Native Americans used strawberries as a food source. The strawberry is an important food source for many wild animals from insects to deer and birds.

Growing your own strawberry patch: Strawberry plants are easy to grow if you want free fresh fruit. I like to plant my strawberries in long rows.

They should be planted in full sun in a light, loose soil, about 10” apart in rows 2’ apart. You should plant in an area that has plenty of room for your patch to spread out. Lightly fertilize the plants during the growing season. After 2 – 3 years your plants will spread – mostly from “runners”. Once a runner plant has established its own roots and is healthy I like to move it to avoid overcrowding. Keep the runners pruned back until after you pick the strawberry fruit. This allows the plant to focus on fruit production thus increasing yield. As they age plants will lose “vigor” so you should pull plants over three years old to maintain your patch’s fruit production. Younger plants are more vigorous and produce more berries.

The biggest problems I have in the Northeast are rabbits (they will eat the plant right down to the ground) and gray squirrels (they will sneak in like the rats they are and eat the fruit just as it is ripening). I find the best way to protect plants and fruit is to cover the row with deer netting. It will let in the bees for pollination but keep out rabbits and squirrels.

Plantain – Plantago

Plantain

Common names: ribwort plantain, English plantain, buckhorn plantain, narrowleaf plantain, ribleaf and lamb’s tongue, dooryard plantain, Plantain: The Miracle Plant You Can Find in Your Yardcommon plantain, Englishman’s foot, White Man’s Foot

It is just one of those damned weeds that you fight with every year – that is of course if you care about your lawn. Plantain, a perennial, is a very common “weed” that can be found just about anywhere. Just like so many other plants, Colonists brought it over from Europe with them. So, it is in my opinion an invasive species. Native Americans gave plantain two of its “common names” – Englishman’s foot and White Man’s Foot.

Description:

Leaves spiral on a very short, weakly woody stem. Leaves are broadly lance shaped to egg shaped, hairless or sparsely short haired. Roughly 2″ to 7″ long, leaves have five to seven prominent parallel veins from the base. Roots are fibrous and shallow. Broadleaf plantain can be distinguished from buckhorn plantain, Plantago lanceolata, by its broader leaf and longer flower head spikes.
The leafless flower stalks grow in summer into fall. They will reach approximately 6″ to 18″ tall. As the picture illustrates, the flower stalks grow out of the center of the plant. The flower stalks bear densely packed greenish white flowers each of which will form a seedpod containing 10 to 18 seeds.

Habitat:

Plantain grows in varied habitats. They can grow in moist soil, shade or full sun, poor soil in between sidewalk cracks – take your pick.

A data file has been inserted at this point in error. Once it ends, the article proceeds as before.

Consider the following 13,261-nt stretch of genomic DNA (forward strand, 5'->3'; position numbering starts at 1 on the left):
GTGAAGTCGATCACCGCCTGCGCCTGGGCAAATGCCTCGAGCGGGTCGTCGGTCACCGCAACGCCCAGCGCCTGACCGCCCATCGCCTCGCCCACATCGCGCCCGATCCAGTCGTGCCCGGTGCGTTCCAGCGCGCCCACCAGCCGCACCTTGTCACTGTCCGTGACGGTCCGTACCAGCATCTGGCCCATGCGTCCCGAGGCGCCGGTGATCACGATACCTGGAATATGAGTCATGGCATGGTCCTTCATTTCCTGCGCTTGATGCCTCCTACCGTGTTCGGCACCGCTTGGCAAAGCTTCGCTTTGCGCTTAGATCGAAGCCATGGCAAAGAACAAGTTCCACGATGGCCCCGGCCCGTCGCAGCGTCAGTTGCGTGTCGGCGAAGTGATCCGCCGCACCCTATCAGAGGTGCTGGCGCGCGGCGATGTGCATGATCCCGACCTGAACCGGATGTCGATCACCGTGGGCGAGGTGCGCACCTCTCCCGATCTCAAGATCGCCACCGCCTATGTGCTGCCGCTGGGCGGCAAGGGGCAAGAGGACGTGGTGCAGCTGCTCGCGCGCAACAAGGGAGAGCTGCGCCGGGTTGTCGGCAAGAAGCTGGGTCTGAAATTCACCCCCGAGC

Location:

As the map demonstrates, plantain grows throughout Canada and the Coninental U.S.

Edible:

The very young leaves can be added to salads, or cooked as greens. The immature flower stalks may be eaten raw or cooked. The seeds have a nutty flavor and may be parched and added to a variety of foods or ground into flour.

Notes of Interest:

Plantain is very high in beta carotene (A) and calcium. It also provides ascorbic acid (C).

The plant provides food for butterfly caterpillars, rabbits, deer, and grouse. A wide variety of birds eat the seeds.

According to WebMD: Fibers from broccoli and plantain plants may block a key stage in the development of Crohn’s disease…read more

 

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Jerusalem artichoke – Helianthus Tuberosus

Jerusalem artichoke

Common Names: sunroot, sunchoke, earth apple or topinambour, Canadian potato, sunflower root, wild sunflowerJerusalem artichoke

Driving around in upstate New York in late summer you can spot Jerusalem artichoke growing just off the road. Take a walk near old farms and just off the path you can spot small plots of these native plants growing. This edible plant is actually a species of sunflower native to eastern North America – however due to its food value (and probably its flower) it has been introduced worldwide. Just another example of man bringing a new plant to an area to become an “invasive species”. The root system of this wild food is fibrous with thin cord-like rhizomes that can grow as long as 50 inches. Usually apparent at the tips of rhizomes are whitish to pinkish tubers that are irregular in size and shape and resemble a slender potato with knots.

Description:

The Jerusalem artichoke is a tall perennial plant. It can grow up to 10’ in height. Its stems are strong upright in growth. They have “hairs” along the stem. The leaves are opposite or in whorls of three on the bottom and alternately arranged near the top. The top of the leaves are covered with short hairs and are 4 to 10 inches long and 1 1/2 to 5 inches wide broadest at the base and tapering at the tip. All leaves have toothed margins. The flowers are bright yellow as can be seen in the picture. The flower head is a rounded central disc approximately 1 ½” to 2” wide which has approximately 10 – 20 – 1 ½” to 2 ½” flowers rays attached. Each plant will have several flowers on small stems.

Habitat: